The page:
This week in the garden, we are now just over a week away from the summer solstice, (officially 21st June) the point in the year when the hours of daylight in the northern hemisphere reach their longest, before beginning their gradual decline through to mid-winter when we are in the reverse position with the longest night and the shortest daylight hours.
Many gardeners are aware of how the increased amount of daylight affects plant growth and more particularly flowering. However more intriguing still is the fact that many plants notice this change in day length too. They use a photoreceptor protein, (such as phytochrome or cryptochrome,) to sense seasonal changes in night length, and this is a way of setting their biological clocks enabling them to know when to flower. This mechanism is called photoperiodism.
There are three sorts of photoperiodism, short-day plants, day-neutral and long-day plants. A ‘short-day’ plant requires a long period of darkness to form flowers and will only flower when day length is less than about 12 hours. Many spring and autumn flowering plants are short day-plants, including chrysanthemums, poinsettias and Christmas cactus. A day-neutral plant is one that flowers regardless of the varying day length it is exposed to. Rice, corn, and cucumbers are all day-neutral plants. A long-day plant flowers only after being exposed to light periods longer than a certain critical length. Summer spinach, lettuce, and some varieties of wheat are long-day plants.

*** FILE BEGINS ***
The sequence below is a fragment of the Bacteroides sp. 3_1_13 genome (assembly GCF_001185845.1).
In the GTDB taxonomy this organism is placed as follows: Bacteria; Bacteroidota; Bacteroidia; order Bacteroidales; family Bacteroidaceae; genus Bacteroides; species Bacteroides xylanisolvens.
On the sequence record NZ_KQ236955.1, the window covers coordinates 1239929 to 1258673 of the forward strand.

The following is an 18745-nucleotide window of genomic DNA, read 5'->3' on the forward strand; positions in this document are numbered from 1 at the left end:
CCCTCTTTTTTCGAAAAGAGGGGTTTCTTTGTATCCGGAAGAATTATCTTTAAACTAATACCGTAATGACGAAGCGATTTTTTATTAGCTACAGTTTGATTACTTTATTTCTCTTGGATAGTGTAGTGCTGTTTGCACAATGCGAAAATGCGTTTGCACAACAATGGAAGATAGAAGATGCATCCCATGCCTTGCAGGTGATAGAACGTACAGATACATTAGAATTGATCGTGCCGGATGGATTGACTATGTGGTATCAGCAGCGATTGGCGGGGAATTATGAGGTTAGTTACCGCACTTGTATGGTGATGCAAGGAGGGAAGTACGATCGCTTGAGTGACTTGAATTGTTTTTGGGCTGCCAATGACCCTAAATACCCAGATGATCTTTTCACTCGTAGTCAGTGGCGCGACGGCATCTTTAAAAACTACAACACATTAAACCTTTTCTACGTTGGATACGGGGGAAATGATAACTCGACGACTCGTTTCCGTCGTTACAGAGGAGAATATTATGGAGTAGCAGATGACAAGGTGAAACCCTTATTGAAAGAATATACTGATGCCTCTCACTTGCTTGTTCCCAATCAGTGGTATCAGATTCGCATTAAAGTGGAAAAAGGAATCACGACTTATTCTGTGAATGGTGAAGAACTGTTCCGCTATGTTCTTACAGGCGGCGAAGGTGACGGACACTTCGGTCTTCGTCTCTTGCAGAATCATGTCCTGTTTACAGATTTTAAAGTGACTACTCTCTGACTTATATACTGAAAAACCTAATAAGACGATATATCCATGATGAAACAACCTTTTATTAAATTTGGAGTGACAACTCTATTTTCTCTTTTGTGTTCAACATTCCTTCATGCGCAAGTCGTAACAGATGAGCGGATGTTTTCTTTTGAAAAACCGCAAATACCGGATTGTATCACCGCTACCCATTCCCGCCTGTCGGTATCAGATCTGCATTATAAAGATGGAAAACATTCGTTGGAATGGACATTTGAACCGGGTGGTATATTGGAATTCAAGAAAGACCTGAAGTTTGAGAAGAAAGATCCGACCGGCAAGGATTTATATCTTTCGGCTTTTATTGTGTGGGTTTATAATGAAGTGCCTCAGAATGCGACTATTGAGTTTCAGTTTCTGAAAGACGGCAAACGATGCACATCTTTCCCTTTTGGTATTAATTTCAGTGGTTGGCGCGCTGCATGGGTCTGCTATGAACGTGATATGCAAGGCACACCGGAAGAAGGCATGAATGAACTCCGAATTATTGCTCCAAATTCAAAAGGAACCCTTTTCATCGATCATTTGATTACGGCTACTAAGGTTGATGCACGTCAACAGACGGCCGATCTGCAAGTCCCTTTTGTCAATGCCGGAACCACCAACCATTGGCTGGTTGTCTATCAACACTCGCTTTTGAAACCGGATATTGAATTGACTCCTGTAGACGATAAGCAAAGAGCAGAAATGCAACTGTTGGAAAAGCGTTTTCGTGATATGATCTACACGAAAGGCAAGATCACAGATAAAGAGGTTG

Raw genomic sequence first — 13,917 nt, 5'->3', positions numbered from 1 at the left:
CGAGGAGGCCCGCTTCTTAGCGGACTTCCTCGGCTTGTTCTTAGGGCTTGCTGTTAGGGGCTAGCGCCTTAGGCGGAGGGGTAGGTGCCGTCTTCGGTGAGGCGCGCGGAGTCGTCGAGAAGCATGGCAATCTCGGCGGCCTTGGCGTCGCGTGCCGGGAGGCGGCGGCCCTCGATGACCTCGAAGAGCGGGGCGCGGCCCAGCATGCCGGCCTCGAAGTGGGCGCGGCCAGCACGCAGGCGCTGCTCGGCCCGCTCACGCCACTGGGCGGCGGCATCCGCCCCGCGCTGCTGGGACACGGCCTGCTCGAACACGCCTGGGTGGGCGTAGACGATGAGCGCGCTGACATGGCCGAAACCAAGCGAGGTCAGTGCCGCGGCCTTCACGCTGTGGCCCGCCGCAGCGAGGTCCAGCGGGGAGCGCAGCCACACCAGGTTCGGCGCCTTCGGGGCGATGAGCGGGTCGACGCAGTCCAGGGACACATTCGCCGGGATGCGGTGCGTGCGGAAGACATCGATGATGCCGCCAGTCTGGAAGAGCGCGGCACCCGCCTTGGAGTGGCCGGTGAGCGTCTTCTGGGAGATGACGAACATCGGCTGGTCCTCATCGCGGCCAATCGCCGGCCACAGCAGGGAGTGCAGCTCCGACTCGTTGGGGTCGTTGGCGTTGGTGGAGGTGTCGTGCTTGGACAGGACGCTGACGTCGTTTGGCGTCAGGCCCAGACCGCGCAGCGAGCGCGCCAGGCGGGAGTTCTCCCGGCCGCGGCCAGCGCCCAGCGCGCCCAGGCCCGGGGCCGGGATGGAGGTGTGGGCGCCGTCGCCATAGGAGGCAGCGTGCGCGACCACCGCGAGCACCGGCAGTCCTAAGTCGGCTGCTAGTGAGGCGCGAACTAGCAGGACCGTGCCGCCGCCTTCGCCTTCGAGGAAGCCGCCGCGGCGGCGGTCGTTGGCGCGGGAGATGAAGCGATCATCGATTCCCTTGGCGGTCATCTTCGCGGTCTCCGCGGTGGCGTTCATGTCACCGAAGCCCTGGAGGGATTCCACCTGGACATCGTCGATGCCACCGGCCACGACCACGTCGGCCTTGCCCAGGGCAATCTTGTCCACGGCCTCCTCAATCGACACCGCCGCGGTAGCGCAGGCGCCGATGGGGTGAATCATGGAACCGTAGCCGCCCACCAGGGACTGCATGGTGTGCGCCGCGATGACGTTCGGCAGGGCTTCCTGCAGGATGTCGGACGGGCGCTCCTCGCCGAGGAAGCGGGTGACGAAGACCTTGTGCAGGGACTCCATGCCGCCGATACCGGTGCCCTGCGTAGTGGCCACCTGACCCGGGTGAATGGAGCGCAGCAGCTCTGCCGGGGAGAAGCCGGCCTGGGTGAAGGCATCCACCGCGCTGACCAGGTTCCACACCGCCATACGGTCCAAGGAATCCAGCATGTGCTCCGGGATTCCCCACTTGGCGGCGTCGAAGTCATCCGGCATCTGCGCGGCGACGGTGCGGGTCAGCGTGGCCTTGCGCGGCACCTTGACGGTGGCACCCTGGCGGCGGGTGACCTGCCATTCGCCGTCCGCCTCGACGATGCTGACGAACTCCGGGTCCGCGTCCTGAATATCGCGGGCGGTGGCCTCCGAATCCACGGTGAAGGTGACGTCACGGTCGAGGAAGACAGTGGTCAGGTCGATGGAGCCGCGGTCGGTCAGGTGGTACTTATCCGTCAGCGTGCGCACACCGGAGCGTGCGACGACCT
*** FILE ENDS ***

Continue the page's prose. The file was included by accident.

Jobs in the garden, we will be tidying the upper greenhouses, taking away and storing the propagators and setting up nets and plant supports for the cucumbers and melons which we are growing there.
There is Swiss chard, and spinach ready for harvesting in the upper four crop. Volunteers please eat your greens!
We will sow more fast growing salad crops such as lettuce and radishes in the lower four crop beds. Watering and weeding around the garden is needed as usual.
In other BPCG news,
On this Sunday 17th June, 6pm to 9.30pm, there’s a Gig in the Greenhouses by Ewan Mclennan and the Norfolk Broads. Book yourself a ticket here
And do check out the other great gigs coming up with Iyatraquartet on 1st July and Jimmy Aldridge and Sid Goldsmith on 8th July
On this Saturday June 16th 11.30 to 1.15pm, there are still tickets left for Jar and Fern’s Demijohn Terrarium workshop at the Greenhouses. Book here
On Sunday June 24th 11am to 12.30pm, you can learn how to take semi-ripe cuttings with Cat. This is a free and fantastically useful workshop. Highly recommended. Book here
On Sunday June 24th 12.45 to 2.30pm, don’t forget that we have our end of the month £3 pizzas. Book here
On Saturday June 30th 11am to 2pm, Diane Sullock and Penny Walsh are running a Natural Dye workshop when they will teach you environmentally sound methods of the preparation and use of plant dyes on a variety of small fabric and yarn samples. There are still a few tickets left for this fascinating session. Book here